To Wikipedia, a decent definition of “technology” has been posted,
Yes, the concept of “technology” is as general as that. With patents in mind, can a “technology” be a pure product of the mind? As an example, is an epistemological framework a technology? What is a “tool”?
Regardless of the assumption or rejection of metaphysical dualism, is the mind itself not a tool? Is the mind not a collection of matter and states which can be manipulated by human agency to achieve a goal of that agency? If self-reference is where we draw the line at “abstract idea” versus technology, where does self-reference end and the “world” begin? Are arms and legs tools, or merely “self”?
If I could take a pill which would transform one of my eyes into a Steve Austin, bionic “super eye”, is that eye merely “me” or is it a technology? If I were to integrate nano-scale technology into my physiology, does that nano-scale technology cease to be a technology and become “me”? What if the DNA of a future child were to be manipulated so that, once that child was born, their body would be impregnated with a technology produced by the programming of that child’s DNA? Would the programming itself be a considered a technology?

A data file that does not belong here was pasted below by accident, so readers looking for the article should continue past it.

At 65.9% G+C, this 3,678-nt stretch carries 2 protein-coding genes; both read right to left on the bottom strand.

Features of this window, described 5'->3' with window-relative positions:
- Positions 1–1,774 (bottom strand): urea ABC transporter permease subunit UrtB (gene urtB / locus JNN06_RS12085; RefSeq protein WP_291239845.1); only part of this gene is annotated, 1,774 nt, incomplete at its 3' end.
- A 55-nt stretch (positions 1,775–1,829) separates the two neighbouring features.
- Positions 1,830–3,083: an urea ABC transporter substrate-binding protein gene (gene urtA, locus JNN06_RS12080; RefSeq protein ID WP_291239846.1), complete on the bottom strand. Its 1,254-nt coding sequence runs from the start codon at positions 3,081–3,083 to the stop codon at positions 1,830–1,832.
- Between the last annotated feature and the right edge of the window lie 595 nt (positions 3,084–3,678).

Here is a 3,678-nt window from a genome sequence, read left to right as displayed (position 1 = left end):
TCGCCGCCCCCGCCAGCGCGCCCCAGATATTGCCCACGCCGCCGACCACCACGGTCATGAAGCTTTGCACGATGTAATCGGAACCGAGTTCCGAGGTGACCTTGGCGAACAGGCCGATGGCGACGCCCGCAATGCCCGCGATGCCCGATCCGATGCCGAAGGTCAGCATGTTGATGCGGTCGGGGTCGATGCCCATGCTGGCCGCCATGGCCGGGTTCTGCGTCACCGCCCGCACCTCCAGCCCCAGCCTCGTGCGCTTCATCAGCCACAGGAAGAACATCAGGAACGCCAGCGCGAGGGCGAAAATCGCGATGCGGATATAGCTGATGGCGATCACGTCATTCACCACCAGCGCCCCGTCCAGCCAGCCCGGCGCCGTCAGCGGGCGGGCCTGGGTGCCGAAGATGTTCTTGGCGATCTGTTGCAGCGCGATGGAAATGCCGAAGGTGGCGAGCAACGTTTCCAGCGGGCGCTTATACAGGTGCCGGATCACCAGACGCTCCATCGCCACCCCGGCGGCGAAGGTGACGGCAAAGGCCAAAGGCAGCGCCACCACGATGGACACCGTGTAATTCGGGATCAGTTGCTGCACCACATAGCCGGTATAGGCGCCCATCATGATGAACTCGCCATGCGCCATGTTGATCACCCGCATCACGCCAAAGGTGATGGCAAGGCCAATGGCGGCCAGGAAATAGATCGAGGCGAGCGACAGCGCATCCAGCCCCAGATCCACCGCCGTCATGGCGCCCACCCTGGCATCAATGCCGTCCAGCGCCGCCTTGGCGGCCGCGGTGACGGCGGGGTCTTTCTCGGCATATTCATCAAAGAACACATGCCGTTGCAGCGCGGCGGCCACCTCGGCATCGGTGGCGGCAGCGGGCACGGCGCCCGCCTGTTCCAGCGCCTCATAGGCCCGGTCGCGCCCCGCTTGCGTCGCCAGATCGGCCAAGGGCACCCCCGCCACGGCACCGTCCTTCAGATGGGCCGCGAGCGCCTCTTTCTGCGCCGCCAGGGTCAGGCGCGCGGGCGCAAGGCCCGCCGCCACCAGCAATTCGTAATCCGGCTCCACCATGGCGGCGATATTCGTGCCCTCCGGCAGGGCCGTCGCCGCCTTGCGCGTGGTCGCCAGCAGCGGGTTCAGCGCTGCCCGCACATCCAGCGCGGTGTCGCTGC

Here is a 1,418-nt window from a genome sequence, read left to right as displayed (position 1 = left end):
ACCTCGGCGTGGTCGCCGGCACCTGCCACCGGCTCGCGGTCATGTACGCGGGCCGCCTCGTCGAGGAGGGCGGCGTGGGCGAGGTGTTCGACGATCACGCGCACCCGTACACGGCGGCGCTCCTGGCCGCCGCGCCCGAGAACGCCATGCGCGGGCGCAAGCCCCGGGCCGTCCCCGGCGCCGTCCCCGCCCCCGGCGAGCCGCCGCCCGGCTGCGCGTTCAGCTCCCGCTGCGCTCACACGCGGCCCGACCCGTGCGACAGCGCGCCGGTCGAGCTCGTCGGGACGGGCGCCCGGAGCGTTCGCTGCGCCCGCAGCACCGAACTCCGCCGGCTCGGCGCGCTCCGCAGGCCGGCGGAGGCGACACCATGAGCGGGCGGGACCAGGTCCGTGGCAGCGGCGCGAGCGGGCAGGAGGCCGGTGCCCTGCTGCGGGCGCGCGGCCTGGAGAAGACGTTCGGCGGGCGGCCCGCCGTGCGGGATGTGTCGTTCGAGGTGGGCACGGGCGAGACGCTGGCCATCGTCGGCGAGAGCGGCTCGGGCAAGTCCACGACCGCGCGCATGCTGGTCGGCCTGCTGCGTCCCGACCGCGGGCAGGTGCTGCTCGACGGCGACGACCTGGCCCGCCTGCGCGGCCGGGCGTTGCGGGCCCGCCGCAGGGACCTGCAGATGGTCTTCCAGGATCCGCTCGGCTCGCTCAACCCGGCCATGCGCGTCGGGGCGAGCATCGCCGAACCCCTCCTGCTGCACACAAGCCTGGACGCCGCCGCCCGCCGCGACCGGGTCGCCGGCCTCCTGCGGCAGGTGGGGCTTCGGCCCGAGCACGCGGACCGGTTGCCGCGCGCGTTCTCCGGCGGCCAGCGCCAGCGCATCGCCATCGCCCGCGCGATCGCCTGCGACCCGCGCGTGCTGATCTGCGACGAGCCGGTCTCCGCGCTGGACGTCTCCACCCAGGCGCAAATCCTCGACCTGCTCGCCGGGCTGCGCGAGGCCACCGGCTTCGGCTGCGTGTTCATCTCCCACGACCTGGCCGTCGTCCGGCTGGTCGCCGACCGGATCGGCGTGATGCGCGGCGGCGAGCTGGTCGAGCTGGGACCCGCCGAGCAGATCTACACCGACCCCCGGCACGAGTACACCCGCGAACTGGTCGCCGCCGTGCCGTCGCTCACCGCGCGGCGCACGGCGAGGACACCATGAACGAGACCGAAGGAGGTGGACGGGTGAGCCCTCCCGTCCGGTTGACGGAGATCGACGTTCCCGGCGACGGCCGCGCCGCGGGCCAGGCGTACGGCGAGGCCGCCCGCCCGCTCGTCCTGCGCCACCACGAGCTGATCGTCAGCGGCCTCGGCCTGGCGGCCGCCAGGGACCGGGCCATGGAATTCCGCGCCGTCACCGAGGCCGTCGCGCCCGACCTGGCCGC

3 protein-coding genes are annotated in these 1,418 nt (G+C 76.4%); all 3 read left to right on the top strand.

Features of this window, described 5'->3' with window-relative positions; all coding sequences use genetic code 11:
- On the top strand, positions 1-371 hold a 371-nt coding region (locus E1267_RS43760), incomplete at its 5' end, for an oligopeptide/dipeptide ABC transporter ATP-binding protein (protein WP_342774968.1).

I reject metaphysical dualism. The biological “brain”, the epistemological mind and the non-nervous aspects of the human body are one. No separation exists. I am tempted to say that any goal-suiting change we might make to any state of matter, even the memories of our minds actively created, are technologies. This line of reasoning points the way to a future state of absurdity with regard to United States patent law. Either, one day, the prohibition against patenting “abstract ideas” will be lifted, or the entire patent regime will crumble. I am not sure which.